Even with the most robust procedures in place, breaches can still happen and companies should speak to their broker to ensure their insurance provides adequate cover.
There are two key aspects to consider:
- Incident reporting protocols – the quicker an incident is reported and managed the better the outcome. Companies should ensure they understand which cyber incidents fall within their insurance coverage and ensure it is well communicated across the company.
- Based on an audit of cyber exposures, check if the policy has appropriate covers and limits in place. Specialist covers could include:
- hacker damage including repair, placement or restoration of your network
- loss of income or expenses incurred from unauthorised access
- multimedia liability including defamation, disparagement and infringement of IP
- violation of an individual’s right of privacy
- breach of confidentiality
- damage to third party networks or data extortion ransoms.
If you’d like to learn more about Technology insurance or receive our whitepaper that covers BYOD and other cyber risks, please contact:
T: 07854 150 063
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Nanotechnology is a relatively new area of science, which utilises particles and structures one hundred-thousandth the thickness of a piece of paper, offering the potential to make huge advances in medicine, electronics and even pollution control.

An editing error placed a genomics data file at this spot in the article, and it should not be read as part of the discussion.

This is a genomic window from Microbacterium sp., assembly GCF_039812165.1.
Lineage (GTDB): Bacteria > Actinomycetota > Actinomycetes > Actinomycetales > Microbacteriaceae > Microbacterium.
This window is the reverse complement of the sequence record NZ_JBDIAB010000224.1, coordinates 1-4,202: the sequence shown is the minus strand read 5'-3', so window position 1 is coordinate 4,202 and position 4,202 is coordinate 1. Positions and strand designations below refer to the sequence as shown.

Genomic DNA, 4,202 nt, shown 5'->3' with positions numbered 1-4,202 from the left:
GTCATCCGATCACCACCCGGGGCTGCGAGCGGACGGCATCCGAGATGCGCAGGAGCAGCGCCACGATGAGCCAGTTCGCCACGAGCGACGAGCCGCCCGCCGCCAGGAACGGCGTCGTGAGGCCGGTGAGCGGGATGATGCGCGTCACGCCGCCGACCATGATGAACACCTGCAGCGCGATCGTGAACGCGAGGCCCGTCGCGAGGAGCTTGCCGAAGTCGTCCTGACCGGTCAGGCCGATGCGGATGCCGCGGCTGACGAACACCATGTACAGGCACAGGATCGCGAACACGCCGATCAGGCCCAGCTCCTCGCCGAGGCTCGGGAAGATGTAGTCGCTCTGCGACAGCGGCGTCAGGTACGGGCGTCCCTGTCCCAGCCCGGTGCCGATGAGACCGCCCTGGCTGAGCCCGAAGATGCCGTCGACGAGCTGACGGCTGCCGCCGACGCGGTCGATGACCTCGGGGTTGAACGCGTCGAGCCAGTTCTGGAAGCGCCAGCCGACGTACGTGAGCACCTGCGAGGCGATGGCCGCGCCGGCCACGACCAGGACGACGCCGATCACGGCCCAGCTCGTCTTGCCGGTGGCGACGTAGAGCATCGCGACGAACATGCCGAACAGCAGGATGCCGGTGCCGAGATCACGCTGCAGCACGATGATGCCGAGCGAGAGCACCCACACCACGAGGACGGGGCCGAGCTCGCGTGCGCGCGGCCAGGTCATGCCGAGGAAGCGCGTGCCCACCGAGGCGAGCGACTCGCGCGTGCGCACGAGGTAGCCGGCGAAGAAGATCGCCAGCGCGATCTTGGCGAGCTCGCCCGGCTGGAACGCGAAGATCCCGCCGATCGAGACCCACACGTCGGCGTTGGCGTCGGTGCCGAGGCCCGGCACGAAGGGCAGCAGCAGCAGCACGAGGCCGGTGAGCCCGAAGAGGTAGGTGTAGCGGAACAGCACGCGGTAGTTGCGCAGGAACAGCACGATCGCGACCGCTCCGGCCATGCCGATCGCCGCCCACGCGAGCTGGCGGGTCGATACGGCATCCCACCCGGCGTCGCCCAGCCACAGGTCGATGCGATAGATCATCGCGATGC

Sectors such as information technology, energy, environmental science, medicine, sport and transportation, among many others, have already embraced nanotechnology
Current uses of nanotechnology:
- Nanofilms: Thin films that make themselves water repellent, self cleaning and scratch resistant. Nanofilms are used on eyeglasses, computer displays and cameras to protect their surfaces.
- Nanotubes: Used in sporting equipment, such as tennis racquets, and certain car parts because of their great strength compared to conventional materials.
- Nanoscale transistors: These electronic switching devices are reducing the size of computer chips, meaning computers can become more powerful.
- Solar plastics: Thin and lightweight plastic that is replacing traditional solar technology.
- Drug delivery: Nanomaterials can help in the treatment of cancers and other diseases by carrying different materials on their branches and doing several actions at one time.
- Water filtration: Use of nanomaterials as membranes for water desalination, as well as filtering and purifying water.
However, as the technology evolves, so do the risks:
- Scientific studies continue to explore safety concerns, while although oversight of the sector is on the rise, regulators still trail in the wake of the technology.
- Nanoparticles are so small they could be inhaled, swallowed and absorbed through the skin.